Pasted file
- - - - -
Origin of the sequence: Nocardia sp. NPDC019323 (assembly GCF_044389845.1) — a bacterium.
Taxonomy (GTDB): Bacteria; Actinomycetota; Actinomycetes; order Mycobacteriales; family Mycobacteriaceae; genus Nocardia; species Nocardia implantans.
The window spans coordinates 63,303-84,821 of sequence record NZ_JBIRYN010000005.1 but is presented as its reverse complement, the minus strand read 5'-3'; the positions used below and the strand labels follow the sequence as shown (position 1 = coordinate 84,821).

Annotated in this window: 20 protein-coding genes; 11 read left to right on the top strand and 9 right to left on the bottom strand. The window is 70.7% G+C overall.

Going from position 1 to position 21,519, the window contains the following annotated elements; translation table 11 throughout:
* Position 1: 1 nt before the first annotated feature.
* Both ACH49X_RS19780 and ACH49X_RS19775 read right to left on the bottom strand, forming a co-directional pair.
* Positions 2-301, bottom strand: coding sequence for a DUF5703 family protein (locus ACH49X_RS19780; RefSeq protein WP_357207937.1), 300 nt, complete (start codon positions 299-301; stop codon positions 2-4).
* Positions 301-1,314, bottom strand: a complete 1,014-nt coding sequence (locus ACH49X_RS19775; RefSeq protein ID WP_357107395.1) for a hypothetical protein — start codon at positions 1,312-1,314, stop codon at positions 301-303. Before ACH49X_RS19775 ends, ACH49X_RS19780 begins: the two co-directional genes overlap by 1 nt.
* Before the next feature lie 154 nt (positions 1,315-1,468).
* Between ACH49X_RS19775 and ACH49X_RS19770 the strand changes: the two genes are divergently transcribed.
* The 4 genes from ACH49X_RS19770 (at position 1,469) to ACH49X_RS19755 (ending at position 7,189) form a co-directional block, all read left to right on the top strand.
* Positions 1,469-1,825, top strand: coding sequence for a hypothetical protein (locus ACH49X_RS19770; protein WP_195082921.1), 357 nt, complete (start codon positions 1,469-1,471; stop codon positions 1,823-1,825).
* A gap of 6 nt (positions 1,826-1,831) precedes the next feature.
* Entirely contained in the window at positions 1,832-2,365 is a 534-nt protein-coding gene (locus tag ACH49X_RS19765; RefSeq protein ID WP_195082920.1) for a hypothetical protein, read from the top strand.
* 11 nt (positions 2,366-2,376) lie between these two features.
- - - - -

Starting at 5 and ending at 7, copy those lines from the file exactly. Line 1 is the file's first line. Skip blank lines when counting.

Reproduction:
Going from position 1 to position 21,519, the window contains the following annotated elements; translation table 11 throughout:
* Position 1: 1 nt before the first annotated feature.
* Both ACH49X_RS19780 and ACH49X_RS19775 read right to left on the bottom strand, forming a co-directional pair.